By writing “No Name Woman,” Kingston juxtaposes the power of silence’s shame in perpetuating trauma transfer with the voice’s power to build empathy and break the cycle of trauma. Silence perpetuates the unfortunate transfer of trauma because it empowers shame and prevents the emotional processing of trauma. For example, the story states, “‘You must not tell anyone,’ My mother said, ‘what I am about to tell you. In China, your father had a sister who killed herself. She jumped into the family well. We say that your father has all brothers because it is as if she had never been born”’ (15). Brave Orchid separates Kingston’s aunt from the rest of the family by defining her identity as a spite suicide. The aunt, “she,” is literally separated from the family (“the family well”) in the sentence which reflects the family breakage. The aunt is kept nameless, and she is defined by the end of her existence. Additionally, all responsibility of this nameless identity lies on the aunt as she was the one who “killed herself” and who “jumped into the family well.” The last sentence “as if she had never been born” highlights feelings of resentment that her death was more than an individual choice with singular consequences, as it impacted her family and their reputation. Given the family’s perceived passive role in her death, the deliberate silencing of her life story and identity reflects how the family was traumatized by the humiliation of public shame. By telling this story, the mother hopes to deter her daughter from sexual experimentation, but simultaneously places the burden of shame onto Kingston’s shoulders with her demand for silent secrecy. The traumatic experience is then transgenerational. The pain of rape and rejection motivating the aunts’ suicide develops into her family’s refusal to acknowledge her existence and is then passed onto Kingston to maintain this silent punishment.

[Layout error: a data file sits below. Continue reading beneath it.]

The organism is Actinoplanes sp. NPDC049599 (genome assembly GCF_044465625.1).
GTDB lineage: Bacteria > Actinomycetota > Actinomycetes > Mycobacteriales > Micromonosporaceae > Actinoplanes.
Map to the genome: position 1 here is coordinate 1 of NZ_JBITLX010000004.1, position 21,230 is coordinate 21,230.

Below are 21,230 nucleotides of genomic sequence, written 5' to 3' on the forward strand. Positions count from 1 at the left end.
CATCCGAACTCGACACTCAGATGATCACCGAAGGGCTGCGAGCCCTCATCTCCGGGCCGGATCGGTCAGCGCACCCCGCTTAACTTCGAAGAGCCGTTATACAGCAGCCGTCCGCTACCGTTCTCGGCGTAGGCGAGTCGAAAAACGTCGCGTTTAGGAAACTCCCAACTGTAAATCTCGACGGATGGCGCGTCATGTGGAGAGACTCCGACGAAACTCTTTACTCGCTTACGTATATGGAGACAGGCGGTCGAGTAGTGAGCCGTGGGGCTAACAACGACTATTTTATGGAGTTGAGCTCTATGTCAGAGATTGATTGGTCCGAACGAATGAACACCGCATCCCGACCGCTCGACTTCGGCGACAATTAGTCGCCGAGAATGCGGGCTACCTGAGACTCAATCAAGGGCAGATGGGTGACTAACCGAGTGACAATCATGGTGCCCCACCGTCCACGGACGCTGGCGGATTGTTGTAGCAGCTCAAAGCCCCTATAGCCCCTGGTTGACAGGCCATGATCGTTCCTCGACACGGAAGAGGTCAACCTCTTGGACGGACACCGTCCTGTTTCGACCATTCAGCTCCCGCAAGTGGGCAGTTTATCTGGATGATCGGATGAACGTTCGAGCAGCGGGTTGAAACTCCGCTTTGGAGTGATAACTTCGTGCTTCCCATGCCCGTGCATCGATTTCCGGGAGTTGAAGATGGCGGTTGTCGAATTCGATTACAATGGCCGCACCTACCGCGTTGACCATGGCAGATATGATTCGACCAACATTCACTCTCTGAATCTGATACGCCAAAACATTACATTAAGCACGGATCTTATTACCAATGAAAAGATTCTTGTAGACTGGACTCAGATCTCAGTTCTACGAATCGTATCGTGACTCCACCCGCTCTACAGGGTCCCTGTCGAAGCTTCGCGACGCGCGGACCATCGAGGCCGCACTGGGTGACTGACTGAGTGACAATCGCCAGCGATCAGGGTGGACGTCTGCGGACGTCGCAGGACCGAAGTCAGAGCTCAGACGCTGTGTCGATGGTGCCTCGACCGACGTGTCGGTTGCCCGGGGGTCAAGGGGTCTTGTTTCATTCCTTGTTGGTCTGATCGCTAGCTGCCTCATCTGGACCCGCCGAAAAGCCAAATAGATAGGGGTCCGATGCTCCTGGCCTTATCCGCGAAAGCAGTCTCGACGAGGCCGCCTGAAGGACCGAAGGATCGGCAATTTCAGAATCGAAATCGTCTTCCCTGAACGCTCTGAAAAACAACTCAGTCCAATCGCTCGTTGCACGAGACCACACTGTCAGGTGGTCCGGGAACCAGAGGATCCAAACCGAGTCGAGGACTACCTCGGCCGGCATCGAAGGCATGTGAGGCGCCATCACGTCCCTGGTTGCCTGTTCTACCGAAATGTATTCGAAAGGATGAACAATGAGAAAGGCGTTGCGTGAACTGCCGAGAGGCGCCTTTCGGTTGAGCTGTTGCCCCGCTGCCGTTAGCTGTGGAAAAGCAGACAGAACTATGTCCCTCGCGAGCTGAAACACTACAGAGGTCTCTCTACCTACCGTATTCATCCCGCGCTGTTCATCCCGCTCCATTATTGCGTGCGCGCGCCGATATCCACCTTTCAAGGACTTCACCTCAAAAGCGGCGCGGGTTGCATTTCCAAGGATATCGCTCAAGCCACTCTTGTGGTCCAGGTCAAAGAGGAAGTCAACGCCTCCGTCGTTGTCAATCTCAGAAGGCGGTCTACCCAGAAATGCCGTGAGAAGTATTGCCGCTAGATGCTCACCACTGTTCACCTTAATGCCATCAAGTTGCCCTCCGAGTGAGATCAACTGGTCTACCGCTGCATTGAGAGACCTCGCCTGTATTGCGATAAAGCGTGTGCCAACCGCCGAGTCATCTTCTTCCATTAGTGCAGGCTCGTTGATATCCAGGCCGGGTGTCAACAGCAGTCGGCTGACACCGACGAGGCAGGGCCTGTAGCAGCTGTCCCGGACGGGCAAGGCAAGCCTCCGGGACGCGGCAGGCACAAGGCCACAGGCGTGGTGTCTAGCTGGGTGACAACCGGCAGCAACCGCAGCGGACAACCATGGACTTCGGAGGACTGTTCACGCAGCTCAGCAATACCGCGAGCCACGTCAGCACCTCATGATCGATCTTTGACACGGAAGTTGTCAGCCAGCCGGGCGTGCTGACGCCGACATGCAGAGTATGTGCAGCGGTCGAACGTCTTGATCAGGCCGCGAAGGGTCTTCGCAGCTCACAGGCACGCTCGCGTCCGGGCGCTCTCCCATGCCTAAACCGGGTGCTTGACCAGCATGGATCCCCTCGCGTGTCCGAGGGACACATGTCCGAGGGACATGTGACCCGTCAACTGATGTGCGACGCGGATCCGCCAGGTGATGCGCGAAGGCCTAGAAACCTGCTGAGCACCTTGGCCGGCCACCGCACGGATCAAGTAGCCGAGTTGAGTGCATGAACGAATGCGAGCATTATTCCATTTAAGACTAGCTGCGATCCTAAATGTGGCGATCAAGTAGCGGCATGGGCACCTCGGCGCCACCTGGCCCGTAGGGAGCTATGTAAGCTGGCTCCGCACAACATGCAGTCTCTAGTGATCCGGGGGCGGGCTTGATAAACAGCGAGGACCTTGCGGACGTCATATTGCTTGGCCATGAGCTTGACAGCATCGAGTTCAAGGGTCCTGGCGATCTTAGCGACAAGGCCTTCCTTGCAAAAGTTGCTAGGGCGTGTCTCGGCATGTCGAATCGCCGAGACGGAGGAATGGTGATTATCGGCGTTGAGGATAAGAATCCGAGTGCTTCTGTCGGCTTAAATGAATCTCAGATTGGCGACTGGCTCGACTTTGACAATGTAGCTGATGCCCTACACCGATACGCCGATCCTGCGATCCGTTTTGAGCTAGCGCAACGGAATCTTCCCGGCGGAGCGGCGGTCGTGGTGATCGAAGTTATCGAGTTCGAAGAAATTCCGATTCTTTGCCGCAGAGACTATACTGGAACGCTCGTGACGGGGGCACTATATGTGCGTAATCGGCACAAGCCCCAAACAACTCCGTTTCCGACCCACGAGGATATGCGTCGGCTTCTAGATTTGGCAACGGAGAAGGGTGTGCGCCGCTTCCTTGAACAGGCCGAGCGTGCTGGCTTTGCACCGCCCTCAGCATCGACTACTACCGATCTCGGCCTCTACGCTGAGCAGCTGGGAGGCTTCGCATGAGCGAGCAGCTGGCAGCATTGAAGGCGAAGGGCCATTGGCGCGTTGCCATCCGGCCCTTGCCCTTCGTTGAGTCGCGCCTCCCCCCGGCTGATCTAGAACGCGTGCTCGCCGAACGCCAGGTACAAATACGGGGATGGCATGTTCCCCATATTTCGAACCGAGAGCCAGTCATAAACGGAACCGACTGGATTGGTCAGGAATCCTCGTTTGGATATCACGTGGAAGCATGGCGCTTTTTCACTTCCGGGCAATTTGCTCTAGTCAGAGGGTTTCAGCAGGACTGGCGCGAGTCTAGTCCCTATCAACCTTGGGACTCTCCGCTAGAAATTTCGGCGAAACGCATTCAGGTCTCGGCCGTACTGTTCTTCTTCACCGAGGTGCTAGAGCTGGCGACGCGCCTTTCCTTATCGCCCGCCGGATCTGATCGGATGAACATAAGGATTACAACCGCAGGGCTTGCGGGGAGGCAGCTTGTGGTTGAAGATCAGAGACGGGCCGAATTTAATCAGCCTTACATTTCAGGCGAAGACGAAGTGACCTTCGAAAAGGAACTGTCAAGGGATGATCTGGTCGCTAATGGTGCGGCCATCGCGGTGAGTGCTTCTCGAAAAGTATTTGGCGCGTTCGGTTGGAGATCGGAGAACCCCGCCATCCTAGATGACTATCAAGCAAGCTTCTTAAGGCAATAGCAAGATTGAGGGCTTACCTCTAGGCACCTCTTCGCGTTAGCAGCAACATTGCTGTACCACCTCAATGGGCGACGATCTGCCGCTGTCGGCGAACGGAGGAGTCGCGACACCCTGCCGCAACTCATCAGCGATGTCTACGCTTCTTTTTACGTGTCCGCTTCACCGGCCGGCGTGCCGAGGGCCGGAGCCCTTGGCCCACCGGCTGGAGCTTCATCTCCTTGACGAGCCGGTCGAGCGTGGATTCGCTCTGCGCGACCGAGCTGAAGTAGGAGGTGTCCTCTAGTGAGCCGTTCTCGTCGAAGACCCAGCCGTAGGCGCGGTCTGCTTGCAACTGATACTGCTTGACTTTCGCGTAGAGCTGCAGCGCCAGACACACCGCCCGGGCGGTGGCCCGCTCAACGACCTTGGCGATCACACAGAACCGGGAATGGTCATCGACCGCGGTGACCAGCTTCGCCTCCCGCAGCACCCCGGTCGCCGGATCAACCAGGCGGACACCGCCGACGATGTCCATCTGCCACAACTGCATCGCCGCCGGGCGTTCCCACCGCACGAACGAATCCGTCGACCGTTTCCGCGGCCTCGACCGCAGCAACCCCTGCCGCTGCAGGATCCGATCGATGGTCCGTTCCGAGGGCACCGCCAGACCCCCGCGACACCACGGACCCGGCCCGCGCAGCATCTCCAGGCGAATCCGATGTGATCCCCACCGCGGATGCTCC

While Brave Orchid’s motivation to tell the horror story could be to warn her daughter away from sex using fear, her reliance on fear as a warning tool demonstrates that she has not completely processed her own trauma. Afterall, Brave Orchid was the primary witness of the aunt’s suicide. She “found her [no name woman] and the baby plugging up the well” (5). The word choice of “plugging” demonstrates a lack of humanity and empathy for her death. Her diction is also a reflection of a larger denial of the aunt’s pregnancy leading up to the raid and her death. Brave Orchid consistently emotionally separates herself from her sister-in-law by calling her “your aunt” and refusing to give a name besides “her.” She still has questions about the aunt’s pregnancy but refuses to consider possibilities other than adultery as that means accepting a more traumatic reality of the rejection and suicide of an innocent rape victim. For example, she contemplates out loud how “she could not have been pregnant, you see, because her husband had been gone for years… She was ready to have the child, long after the time when it could have been possible” (3). While she is trying to help Kingston rationalize the pregnancy as adultery, these statements are a rare insight into Brave Orchid’s own incomplete comprehension of the “crime.” The thought of adultery was foreign, traumatic to Brave Orchid’ and the rest of the village’s norms and values. As Freud explained, trauma is caused by the inability of the mind to understand the experience and considering the devastating historical context and cultural views on gender, adultery could be considered traumatic.